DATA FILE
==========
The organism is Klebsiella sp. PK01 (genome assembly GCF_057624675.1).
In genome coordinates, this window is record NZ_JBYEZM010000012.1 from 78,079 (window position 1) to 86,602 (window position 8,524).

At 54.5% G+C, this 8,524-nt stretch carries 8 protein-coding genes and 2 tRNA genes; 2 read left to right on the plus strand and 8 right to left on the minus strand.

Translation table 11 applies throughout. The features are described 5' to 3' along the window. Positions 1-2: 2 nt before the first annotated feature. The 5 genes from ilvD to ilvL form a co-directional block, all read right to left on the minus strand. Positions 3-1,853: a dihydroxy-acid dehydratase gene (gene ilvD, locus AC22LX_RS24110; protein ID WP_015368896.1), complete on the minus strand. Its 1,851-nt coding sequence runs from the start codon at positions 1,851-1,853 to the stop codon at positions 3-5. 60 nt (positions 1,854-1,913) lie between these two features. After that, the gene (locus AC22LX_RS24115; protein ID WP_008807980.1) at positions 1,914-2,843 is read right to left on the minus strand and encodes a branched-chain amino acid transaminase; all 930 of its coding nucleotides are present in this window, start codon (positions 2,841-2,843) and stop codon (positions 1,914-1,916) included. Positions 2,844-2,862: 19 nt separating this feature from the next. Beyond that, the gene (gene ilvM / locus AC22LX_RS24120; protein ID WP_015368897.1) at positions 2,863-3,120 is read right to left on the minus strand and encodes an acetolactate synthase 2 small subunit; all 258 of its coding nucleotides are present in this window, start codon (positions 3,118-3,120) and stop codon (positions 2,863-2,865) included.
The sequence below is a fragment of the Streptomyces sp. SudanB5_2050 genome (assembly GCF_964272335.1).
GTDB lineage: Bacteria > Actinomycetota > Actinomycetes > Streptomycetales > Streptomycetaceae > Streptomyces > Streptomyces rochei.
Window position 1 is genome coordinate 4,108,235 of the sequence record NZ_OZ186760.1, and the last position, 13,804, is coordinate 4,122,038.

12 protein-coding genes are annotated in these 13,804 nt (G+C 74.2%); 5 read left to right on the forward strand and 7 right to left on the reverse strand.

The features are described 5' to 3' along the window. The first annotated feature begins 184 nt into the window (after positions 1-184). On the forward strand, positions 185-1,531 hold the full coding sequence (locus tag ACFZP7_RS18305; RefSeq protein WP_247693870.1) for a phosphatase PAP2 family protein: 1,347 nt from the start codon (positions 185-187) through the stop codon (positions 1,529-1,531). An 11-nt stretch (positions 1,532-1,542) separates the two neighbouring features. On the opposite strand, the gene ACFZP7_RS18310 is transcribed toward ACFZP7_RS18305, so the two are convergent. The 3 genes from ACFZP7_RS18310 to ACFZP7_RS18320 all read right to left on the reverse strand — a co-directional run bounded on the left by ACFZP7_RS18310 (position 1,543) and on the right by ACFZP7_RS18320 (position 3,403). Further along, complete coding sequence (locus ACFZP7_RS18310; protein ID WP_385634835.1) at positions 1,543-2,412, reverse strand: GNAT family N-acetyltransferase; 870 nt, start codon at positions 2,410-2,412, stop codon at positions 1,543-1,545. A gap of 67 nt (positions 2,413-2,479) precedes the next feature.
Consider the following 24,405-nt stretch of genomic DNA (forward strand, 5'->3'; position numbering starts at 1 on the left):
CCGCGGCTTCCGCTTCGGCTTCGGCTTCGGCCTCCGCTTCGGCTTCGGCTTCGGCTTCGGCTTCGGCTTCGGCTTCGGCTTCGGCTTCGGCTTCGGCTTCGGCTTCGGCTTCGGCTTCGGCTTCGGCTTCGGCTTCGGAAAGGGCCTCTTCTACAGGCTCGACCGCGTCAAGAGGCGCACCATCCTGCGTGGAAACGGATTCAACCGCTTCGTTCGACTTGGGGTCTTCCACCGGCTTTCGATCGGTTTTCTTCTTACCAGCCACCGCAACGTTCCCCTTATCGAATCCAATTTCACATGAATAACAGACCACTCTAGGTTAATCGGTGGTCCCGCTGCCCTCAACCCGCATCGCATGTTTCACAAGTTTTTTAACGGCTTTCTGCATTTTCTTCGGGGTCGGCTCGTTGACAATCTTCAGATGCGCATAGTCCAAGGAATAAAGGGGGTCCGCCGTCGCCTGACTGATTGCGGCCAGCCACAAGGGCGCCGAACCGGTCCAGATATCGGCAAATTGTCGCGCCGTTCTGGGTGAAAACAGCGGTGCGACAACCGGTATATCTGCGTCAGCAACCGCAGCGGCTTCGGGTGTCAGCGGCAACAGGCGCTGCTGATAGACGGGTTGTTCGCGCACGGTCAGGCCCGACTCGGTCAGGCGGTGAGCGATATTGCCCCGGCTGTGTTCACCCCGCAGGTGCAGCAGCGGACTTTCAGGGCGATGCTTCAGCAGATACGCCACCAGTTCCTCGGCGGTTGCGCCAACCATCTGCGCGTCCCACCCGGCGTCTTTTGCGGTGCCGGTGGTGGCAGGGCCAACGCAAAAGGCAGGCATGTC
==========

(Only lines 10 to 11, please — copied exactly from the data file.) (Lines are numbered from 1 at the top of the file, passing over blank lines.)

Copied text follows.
Consider the following 24,405-nt stretch of genomic DNA (forward strand, 5'->3'; position numbering starts at 1 on the left):
CCGCGGCTTCCGCTTCGGCTTCGGCTTCGGCCTCCGCTTCGGCTTCGGCTTCGGCTTCGGCTTCGGCTTCGGCTTCGGCTTCGGCTTCGGCTTCGGCTTCGGCTTCGGCTTCGGCTTCGGCTTCGGCTTCGGCTTCGGAAAGGGCCTCTTCTACAGGCTCGACCGCGTCAAGAGGCGCACCATCCTGCGTGGAAACGGATTCAACCGCTTCGTTCGACTTGGGGTCTTCCACCGGCTTTCGATCGGTTTTCTTCTTACCAGCCACCGCAACGTTCCCCTTATCGAATCCAATTTCACATGAATAACAGACCACTCTAGGTTAATCGGTGGTCCCGCTGCCCTCAACCCGCATCGCATGTTTCACAAGTTTTTTAACGGCTTTCTGCATTTTCTTCGGGGTCGGCTCGTTGACAATCTTCAGATGCGCATAGTCCAAGGAATAAAGGGGGTCCGCCGTCGCCTGACTGATTGCGGCCAGCCACAAGGGCGCCGAACCGGTCCAGATATCGGCAAATTGTCGCGCCGTTCTGGGTGAAAACAGCGGTGCGACAACCGGTATATCTGCGTCAGCAACCGCAGCGGCTTCGGGTGTCAGCGGCAACAGGCGCTGCTGATAGACGGGTTGTTCGCGCACGGTCAGGCCCGACTCGGTCAGGCGGTGAGCGATATTGCCCCGGCTGTGTTCACCCCGCAGGTGCAGCAGCGGACTTTCAGGGCGATGCTTCAGCAGATACGCCACCAGTTCCTCGGCGGTTGCGCCAACCATCTGCGCGTCCCACCCGGCGTCTTTTGCGGTGCCGGTGGTGGCAGGGCCAACGCAAAAGGCAGGCATGTC